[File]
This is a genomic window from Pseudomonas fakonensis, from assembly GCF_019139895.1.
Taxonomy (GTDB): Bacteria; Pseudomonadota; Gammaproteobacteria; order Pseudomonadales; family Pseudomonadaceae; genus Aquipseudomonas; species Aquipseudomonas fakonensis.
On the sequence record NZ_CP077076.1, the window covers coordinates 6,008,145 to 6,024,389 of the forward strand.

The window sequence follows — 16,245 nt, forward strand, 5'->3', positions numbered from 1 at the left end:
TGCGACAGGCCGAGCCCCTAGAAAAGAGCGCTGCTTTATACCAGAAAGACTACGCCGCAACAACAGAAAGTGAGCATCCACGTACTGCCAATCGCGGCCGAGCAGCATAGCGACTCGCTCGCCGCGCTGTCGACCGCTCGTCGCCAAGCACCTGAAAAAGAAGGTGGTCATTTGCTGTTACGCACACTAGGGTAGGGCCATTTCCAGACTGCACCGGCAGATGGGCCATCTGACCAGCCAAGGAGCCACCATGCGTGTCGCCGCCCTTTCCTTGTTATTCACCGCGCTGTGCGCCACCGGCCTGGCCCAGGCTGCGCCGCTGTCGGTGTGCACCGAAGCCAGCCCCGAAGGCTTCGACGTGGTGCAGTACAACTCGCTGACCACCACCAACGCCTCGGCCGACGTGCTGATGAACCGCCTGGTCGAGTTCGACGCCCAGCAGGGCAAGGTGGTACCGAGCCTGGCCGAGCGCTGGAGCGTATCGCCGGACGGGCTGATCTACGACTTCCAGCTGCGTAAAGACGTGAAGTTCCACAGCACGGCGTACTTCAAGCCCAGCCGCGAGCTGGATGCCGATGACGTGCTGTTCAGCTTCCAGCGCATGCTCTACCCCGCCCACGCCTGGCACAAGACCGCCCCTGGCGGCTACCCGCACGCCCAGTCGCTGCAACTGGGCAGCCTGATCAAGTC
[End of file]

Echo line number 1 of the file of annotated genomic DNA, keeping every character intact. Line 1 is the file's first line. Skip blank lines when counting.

This is a genomic window from Pseudomonas fakonensis, from assembly GCF_019139895.1.